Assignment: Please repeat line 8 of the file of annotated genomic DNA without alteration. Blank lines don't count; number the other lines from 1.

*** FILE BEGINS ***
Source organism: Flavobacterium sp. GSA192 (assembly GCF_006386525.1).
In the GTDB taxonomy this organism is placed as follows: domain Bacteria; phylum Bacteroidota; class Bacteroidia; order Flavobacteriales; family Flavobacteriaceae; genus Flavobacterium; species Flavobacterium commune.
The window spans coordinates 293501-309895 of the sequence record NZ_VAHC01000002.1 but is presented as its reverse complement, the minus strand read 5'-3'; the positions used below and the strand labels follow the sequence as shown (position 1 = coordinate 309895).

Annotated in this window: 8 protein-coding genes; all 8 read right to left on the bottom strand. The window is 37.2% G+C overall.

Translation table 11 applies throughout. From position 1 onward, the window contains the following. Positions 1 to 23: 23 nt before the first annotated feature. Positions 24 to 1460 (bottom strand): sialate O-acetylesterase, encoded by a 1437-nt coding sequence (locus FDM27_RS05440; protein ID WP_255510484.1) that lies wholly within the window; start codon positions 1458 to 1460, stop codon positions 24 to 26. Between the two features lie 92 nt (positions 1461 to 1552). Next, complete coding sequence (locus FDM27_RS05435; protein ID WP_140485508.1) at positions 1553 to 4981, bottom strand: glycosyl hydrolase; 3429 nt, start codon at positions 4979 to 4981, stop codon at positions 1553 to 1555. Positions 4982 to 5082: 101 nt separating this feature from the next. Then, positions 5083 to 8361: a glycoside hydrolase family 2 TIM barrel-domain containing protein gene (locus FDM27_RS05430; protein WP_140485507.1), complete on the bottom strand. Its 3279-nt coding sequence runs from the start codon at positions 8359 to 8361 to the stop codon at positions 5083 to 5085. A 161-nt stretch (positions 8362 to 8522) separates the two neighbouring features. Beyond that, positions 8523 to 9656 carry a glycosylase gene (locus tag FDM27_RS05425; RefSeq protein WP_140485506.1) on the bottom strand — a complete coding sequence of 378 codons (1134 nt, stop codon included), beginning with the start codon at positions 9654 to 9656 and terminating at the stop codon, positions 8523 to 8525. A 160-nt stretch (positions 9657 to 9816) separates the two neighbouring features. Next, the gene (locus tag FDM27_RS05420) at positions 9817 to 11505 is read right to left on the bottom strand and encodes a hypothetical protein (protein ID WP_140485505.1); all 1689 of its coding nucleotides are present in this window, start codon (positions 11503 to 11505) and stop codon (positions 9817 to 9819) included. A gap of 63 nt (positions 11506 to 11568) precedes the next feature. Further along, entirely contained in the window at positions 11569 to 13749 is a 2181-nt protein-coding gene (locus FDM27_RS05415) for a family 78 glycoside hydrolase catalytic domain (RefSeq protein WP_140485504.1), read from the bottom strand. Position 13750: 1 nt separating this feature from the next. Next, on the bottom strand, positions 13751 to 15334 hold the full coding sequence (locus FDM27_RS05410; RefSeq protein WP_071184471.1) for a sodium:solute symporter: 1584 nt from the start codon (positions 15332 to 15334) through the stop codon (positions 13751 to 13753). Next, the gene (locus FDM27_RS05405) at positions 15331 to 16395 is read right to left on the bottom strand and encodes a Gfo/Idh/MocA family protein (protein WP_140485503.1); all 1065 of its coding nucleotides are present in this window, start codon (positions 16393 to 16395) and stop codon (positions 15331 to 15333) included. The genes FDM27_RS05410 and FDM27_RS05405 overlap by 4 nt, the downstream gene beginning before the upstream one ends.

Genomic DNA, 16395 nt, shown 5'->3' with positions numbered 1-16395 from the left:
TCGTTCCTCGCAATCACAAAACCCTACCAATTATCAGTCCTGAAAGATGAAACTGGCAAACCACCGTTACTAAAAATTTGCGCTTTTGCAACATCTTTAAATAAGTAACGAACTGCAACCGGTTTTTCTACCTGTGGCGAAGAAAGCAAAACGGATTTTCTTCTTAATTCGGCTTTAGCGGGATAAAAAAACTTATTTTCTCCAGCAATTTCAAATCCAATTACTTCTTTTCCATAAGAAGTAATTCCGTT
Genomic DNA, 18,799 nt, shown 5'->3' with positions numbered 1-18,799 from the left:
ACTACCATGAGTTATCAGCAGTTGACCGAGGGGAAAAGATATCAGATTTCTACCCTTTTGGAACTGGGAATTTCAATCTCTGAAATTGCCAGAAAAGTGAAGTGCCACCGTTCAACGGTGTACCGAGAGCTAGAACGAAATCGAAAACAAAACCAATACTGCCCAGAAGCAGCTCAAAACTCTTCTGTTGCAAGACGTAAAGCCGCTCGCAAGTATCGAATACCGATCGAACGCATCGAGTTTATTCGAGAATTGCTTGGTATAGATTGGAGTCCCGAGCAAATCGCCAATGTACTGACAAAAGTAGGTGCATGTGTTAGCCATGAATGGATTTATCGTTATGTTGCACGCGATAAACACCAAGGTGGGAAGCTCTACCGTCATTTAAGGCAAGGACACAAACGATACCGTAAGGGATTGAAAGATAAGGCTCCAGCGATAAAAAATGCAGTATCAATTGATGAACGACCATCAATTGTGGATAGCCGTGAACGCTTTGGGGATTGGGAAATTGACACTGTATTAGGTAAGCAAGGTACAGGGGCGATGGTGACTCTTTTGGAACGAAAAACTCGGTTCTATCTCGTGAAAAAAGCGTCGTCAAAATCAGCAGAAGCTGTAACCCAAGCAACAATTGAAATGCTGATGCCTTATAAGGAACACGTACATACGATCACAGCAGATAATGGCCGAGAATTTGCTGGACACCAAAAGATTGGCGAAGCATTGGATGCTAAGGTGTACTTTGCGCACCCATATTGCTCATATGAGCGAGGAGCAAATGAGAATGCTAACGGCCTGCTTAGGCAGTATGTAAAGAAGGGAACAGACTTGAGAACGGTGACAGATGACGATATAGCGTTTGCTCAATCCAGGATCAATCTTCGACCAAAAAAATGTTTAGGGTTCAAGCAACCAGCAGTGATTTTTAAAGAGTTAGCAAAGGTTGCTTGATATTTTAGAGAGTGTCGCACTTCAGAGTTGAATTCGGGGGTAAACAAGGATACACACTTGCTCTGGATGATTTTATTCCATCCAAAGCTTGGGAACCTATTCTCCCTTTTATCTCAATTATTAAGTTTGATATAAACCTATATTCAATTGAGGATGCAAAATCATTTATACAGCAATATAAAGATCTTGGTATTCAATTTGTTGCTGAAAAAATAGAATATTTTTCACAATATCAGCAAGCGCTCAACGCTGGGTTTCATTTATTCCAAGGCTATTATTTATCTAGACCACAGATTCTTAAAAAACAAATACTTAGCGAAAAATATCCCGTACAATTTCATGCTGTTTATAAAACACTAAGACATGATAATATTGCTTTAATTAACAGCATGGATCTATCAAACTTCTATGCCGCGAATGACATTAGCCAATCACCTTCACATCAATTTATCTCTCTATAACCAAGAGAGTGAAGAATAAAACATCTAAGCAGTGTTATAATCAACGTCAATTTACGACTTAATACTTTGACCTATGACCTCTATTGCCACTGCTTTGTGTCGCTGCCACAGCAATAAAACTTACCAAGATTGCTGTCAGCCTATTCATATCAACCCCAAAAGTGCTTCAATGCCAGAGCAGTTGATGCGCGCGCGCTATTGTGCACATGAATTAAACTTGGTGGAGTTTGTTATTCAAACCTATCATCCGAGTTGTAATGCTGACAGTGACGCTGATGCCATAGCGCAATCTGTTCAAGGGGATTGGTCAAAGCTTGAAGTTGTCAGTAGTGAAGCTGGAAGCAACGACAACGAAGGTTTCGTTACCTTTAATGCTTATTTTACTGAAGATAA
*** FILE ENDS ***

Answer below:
Genomic DNA, 18,799 nt, shown 5'->3' with positions numbered 1-18,799 from the left: